If you’re required to testify in a deposition, hearing or trial, you may want to protect the person who’s being investigated or already been arrested and charged. However, you know that lying when you’re under oath is perjury and that you could face criminal charges if you’re caught in a lie.
If you have some culpability yourself and answering certain questions could implicate you in a crime, you can assert your Fifth Amendment right against self-incrimination. However, that’s only going to make prosecutors look more closely at you – if they aren’t already. Further, if prosecutors are more interested in getting a “big fish” than in any relatively minor offense you may have committed, they may offer you immunity from prosecution, which is a common way of preventing key witnesses from “pleading the Fifth.”
If you want to protect someone from suffering serious legal consequences for their actions, or maybe you’re afraid of what could happen if you testify against them, why not just rely on “I don’t recall” as an answer? Can prosecutors prove what you can and can’t remember?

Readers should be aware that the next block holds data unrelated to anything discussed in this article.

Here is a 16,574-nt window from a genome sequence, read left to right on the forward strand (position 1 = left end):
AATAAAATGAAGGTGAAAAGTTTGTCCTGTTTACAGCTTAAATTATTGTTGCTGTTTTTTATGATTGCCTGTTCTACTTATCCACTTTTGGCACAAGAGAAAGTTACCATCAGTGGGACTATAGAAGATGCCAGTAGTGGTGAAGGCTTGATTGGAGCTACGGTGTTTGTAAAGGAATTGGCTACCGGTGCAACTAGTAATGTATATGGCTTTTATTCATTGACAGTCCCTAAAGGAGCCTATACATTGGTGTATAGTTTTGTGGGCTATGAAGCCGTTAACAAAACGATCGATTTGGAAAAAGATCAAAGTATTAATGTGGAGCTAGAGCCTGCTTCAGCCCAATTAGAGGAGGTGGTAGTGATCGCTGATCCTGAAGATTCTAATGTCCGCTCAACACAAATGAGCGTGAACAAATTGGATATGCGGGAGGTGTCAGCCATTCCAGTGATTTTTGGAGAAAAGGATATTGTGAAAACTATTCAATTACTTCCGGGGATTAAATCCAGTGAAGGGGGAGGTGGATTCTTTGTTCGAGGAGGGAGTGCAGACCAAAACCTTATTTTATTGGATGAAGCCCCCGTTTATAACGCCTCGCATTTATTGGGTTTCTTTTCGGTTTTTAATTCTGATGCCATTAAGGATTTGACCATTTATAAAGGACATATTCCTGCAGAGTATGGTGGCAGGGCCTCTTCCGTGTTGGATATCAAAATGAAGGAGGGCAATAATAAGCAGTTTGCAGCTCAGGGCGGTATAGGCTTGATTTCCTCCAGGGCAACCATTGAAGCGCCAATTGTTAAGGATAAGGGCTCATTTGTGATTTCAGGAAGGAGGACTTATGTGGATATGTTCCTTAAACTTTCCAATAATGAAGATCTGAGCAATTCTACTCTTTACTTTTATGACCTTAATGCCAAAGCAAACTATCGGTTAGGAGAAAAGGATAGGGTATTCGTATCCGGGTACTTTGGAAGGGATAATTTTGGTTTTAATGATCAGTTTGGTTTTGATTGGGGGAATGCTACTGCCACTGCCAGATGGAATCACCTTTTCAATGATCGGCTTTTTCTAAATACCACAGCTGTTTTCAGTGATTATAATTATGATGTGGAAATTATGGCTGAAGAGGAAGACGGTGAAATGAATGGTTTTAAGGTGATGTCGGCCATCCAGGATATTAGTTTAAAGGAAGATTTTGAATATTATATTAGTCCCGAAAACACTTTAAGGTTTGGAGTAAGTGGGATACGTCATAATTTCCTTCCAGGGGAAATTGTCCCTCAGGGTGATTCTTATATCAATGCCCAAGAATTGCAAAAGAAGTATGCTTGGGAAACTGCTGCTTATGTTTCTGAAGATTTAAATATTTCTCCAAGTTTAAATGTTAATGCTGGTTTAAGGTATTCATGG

Prosecutors can show that you do recall
Often, they can prove it. At least they can show that it’s unreasonable that you wouldn’t recall it. If you say you don’t recall your boss telling you to move some company funds to their personal bank account, that would seem highly unlikely. If you later told a colleague about it, their testimony would refute yours.
Even if you “don’t recall” something that wasn’t quite so out of the ordinary, prosecutors can be ready with documents to help “refresh” your memory. It can become increasingly difficult to make anyone believe that you still don’t remember.
Don’t let anyone tell you that saying “I don’t recall” is an acceptable answer unless it’s the truth. You could be charged with perjury or obstruction of justice for claiming not to recall something any reasonable person would – particularly if by giving that answer you’re impeding an investigation or prosecution.
If you’re called to testify or answer questions under oath in any venue, it’s always wise to have your own legal representation to protect your rights. Don’t take advice – legal or otherwise – from anyone who isn’t solely committed to representing your interests.